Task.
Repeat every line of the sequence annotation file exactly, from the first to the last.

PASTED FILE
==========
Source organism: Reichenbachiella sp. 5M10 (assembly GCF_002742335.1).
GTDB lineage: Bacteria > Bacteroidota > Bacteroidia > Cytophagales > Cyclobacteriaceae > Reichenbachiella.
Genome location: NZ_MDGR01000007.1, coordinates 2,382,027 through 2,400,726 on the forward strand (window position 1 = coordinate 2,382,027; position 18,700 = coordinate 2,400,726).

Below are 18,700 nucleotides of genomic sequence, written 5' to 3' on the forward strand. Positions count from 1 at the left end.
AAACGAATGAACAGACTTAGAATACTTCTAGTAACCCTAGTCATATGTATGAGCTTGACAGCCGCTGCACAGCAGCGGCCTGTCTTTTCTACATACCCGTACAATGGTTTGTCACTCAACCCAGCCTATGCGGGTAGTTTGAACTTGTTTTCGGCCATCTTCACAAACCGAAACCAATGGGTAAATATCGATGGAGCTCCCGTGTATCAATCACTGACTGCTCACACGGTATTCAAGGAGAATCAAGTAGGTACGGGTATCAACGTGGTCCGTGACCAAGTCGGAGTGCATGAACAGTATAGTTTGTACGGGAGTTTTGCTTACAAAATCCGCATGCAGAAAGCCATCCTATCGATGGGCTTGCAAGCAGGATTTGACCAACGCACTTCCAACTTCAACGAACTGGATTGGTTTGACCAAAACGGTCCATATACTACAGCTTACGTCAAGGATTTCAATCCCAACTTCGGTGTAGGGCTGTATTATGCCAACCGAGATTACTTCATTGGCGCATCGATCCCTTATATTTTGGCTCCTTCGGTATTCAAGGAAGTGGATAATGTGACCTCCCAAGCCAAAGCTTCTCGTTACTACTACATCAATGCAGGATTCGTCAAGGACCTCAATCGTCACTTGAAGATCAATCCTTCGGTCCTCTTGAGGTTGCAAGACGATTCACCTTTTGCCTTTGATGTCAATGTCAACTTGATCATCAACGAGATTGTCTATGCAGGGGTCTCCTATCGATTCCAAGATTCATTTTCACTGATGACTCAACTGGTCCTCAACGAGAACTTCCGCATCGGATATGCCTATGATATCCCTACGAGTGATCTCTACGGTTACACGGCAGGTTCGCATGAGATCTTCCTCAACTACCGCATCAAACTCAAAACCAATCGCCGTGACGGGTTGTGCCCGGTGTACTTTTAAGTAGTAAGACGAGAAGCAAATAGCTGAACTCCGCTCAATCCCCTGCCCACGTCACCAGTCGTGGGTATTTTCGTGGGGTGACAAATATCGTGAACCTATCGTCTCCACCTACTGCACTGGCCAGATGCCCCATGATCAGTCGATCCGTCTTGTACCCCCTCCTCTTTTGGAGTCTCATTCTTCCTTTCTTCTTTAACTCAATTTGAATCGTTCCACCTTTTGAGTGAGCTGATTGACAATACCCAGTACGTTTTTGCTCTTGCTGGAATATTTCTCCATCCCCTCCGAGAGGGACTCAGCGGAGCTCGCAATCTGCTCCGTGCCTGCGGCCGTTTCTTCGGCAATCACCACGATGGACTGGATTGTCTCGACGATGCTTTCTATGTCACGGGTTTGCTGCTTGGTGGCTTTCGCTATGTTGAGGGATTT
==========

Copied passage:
Source organism: Reichenbachiella sp. 5M10 (assembly GCF_002742335.1).
GTDB lineage: Bacteria > Bacteroidota > Bacteroidia > Cytophagales > Cyclobacteriaceae > Reichenbachiella.
Genome location: NZ_MDGR01000007.1, coordinates 2,382,027 through 2,400,726 on the forward strand (window position 1 = coordinate 2,382,027; position 18,700 = coordinate 2,400,726).

Below are 18,700 nucleotides of genomic sequence, written 5' to 3' on the forward strand. Positions count from 1 at the left end.
AAACGAATGAACAGACTTAGAATACTTCTAGTAACCCTAGTCATATGTATGAGCTTGACAGCCGCTGCACAGCAGCGGCCTGTCTTTTCTACATACCCGTACAATGGTTTGTCACTCAACCCAGCCTATGCGGGTAGTTTGAACTTGTTTTCGGCCATCTTCACAAACCGAAACCAATGGGTAAATATCGATGGAGCTCCCGTGTATCAATCACTGACTGCTCACACGGTATTCAAGGAGAATCAAGTAGGTACGGGTATCAACGTGGTCCGTGACCAAGTCGGAGTGCATGAACAGTATAGTTTGTACGGGAGTTTTGCTTACAAAATCCGCATGCAGAAAGCCATCCTATCGATGGGCTTGCAAGCAGGATTTGACCAACGCACTTCCAACTTCAACGAACTGGATTGGTTTGACCAAAACGGTCCATATACTACAGCTTACGTCAAGGATTTCAATCCCAACTTCGGTGTAGGGCTGTATTATGCCAACCGAGATTACTTCATTGGCGCATCGATCCCTTATATTTTGGCTCCTTCGGTATTCAAGGAAGTGGATAATGTGACCTCCCAAGCCAAAGCTTCTCGTTACTACTACATCAATGCAGGATTCGTCAAGGACCTCAATCGTCACTTGAAGATCAATCCTTCGGTCCTCTTGAGGTTGCAAGACGATTCACCTTTTGCCTTTGATGTCAATGTCAACTTGATCATCAACGAGATTGTCTATGCAGGGGTCTCCTATCGATTCCAAGATTCATTTTCACTGATGACTCAACTGGTCCTCAACGAGAACTTCCGCATCGGATATGCCTATGATATCCCTACGAGTGATCTCTACGGTTACACGGCAGGTTCGCATGAGATCTTCCTCAACTACCGCATCAAACTCAAAACCAATCGCCGTGACGGGTTGTGCCCGGTGTACTTTTAAGTAGTAAGACGAGAAGCAAATAGCTGAACTCCGCTCAATCCCCTGCCCACGTCACCAGTCGTGGGTATTTTCGTGGGGTGACAAATATCGTGAACCTATCGTCTCCACCTACTGCACTGGCCAGATGCCCCATGATCAGTCGATCCGTCTTGTACCCCCTCCTCTTTTGGAGTCTCATTCTTCCTTTCTTCTTTAACTCAATTTGAATCGTTCCACCTTTTGAGTGAGCTGATTGACAATACCCAGTACGTTTTTGCTCTTGCTGGAATATTTCTCCATCCCCTCCGAGAGGGACTCAGCGGAGCTCGCAATCTGCTCCGTGCCTGCGGCCGTTTCTTCGGCAATCACCACGATGGACTGGATTGTCTCGACGATGCTTTCTATGTCACGGGTTTGCTGCTTGGTGGCTTTCGCTATGTTGAGGGATTT